Houston explains that another factor that drives earthquake size is how much the fault moves, or slides. As a general rule, smaller fault rupture zones slip less than larger ones. “So while a magnitude 5 earthquake might slip a few centimeters—a distance that is unlikely to rupture the ground above—a magnitude 9 earthquake might slip about 20 meters or more.”

“The 1960 earthquake in Chile really increased the area of ​​the country because of the way the ground spread,” Sergio Barrientos, a seismologist at the University of Chile who lived through the earthquake, told NPR in a 2016 interview.

Read more:

What is the Richter scale, which classifies earthquakes

The Richter scale is the basis for determining the magnitude of earthquakes, giving an accurate idea of ​​the potential for earthquakes occurring in the lithosphere – a layer about 100 km thick on average, formed by the Earth’s crust and mantle (learn more for the layers of the planet in this text).

As explained on the UOL Mundo Educação website, the calculation of the Richter scale is usually related to the distance from the epicenter (exact place of the earthquake underground) to the epicenter (point where the earthquake is most strongly felt on the surface), in addition to the time of occurrence and its width.

However, for those cases where earthquakes occur at great depths, there are other means of calculation, since their effects on the surface, as mentioned above, are generally small.

In general, earthquakes above 6 can be considered serious.

Richter Scale:

  • Magnitude less than 2: tremors recorded only by seismographs (a device that records ground movements).
  • Magnitude between 2 and 4: impact similar to the passage of a large, heavy vehicle.
  • Size between 4 and 6: ability to break glass, crack walls and move furniture.
  • Size between 6 and 7: destroys buildings and destroys fragile buildings.
  • Size between 7 and 8: causes severe damage to buildings and large cracks in the ground.
  • Size between 8 and 9: causes the destruction of bridges, viaducts and almost all structures.
  • Magnitude greater than 9: Causes total destruction with visible ripples.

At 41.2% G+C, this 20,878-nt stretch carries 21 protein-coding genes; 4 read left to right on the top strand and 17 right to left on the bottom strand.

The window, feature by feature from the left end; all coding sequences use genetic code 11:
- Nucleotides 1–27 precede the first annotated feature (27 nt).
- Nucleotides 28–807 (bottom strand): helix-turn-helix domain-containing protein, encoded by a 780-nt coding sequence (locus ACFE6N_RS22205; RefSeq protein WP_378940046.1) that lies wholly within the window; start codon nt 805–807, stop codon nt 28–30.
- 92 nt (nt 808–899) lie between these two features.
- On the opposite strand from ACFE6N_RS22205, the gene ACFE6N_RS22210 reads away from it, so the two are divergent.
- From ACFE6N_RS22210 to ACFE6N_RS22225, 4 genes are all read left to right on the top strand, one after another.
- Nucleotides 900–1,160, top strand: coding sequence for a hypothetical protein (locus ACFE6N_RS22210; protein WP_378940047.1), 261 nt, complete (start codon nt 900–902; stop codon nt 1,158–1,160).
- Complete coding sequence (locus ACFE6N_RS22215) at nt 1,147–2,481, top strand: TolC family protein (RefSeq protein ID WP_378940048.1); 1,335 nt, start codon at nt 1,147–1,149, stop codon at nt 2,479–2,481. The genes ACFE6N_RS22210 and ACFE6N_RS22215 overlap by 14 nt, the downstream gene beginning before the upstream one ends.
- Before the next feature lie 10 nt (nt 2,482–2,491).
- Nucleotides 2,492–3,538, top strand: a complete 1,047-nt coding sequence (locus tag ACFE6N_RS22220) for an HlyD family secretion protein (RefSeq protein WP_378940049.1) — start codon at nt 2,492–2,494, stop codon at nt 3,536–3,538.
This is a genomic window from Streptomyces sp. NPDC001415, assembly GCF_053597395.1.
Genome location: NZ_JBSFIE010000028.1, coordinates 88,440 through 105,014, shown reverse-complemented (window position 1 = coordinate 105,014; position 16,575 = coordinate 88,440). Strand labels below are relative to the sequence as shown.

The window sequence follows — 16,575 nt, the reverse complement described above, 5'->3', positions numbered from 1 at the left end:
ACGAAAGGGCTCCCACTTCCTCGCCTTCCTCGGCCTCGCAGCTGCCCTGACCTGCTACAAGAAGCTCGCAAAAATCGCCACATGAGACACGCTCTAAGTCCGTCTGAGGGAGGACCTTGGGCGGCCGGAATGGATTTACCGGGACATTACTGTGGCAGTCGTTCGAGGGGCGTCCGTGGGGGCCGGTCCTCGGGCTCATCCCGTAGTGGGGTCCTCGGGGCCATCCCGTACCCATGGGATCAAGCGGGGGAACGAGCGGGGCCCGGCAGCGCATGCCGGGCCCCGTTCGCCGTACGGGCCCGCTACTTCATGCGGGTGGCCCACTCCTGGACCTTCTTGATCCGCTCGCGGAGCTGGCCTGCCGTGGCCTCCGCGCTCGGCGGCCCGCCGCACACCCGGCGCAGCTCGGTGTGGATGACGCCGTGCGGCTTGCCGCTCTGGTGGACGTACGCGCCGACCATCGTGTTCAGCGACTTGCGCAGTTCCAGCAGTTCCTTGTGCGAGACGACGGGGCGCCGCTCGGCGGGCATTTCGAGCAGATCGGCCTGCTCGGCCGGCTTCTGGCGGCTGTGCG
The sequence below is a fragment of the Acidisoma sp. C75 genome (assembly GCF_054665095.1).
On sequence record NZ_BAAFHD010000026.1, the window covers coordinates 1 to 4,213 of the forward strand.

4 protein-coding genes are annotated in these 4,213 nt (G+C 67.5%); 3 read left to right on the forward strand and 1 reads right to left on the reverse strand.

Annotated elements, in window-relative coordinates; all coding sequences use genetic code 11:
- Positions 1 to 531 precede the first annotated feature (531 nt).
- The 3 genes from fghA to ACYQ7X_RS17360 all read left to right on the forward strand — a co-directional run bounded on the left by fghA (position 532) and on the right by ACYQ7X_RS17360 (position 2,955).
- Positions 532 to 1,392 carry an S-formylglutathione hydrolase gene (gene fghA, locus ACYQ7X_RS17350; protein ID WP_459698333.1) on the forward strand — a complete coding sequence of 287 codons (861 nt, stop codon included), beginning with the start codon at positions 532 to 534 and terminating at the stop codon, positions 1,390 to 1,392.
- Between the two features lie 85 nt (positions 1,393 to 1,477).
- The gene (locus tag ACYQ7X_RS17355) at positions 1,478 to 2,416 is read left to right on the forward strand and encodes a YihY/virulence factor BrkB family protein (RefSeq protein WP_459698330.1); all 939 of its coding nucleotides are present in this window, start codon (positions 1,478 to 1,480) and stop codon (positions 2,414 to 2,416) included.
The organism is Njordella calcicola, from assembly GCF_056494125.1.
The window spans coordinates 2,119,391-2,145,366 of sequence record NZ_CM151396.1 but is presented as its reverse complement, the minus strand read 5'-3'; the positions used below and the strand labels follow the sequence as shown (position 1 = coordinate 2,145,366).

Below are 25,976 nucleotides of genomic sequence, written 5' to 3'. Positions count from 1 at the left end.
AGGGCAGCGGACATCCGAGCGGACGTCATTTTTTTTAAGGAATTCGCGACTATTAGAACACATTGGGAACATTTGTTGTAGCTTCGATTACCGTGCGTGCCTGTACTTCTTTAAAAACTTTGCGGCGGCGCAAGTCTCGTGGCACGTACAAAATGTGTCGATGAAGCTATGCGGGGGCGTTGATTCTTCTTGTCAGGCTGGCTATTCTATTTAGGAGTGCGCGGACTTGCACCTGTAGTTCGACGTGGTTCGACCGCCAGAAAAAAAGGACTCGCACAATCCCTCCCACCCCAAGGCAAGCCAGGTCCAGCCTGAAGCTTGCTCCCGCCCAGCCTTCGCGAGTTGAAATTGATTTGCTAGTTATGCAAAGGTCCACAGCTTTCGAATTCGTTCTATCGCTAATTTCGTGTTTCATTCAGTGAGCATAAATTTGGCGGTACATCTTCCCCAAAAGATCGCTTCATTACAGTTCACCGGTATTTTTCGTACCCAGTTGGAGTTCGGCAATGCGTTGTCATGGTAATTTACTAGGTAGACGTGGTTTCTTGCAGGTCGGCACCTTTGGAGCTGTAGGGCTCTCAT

The scale is not linear, but logarithmic: for every unit that goes up, the ground motion increases 10 times and the energy released increases 32 times. Bohon likens it to breaking spaghetti strings.

“If breaking one strand of spaghetti is equivalent to a magnitude 5 earthquake, you would have to break 32 strands to release the energy of a magnitude 6 earthquake,” he said. “On this spaghetti scale, a size 7 is like 1,024 strands breaking, a size 8 is like 32,768 strands, and a size 9 is like 1,048,576 strands.”

As the example given by the scientist shows, the difference between a magnitude 8 and 9 earthquake, in terms of energy released, is much greater than the difference between a magnitude 5 and a magnitude 6 earthquake.

So increasing the magnitude of an earthquake from 9.5 to 9.6 takes much longer to rupture an area fault than it does for it to range between 5.5 and 5.6.

There are, of course, planetary catastrophes that could theoretically lead to very large earthquakes: an asteroid impact, for example – some scientists believe that the asteroid impact that killed the birdless dinosaurs 66 million years ago caused earthquakes of double-digit magnitudes, though it is difficult to certify the size.

“On time scales of billions of years, Earth could certainly see such a catastrophe,” Houston said. “But the odds of anything larger than the average 9 in size in a human lifetime are very low.”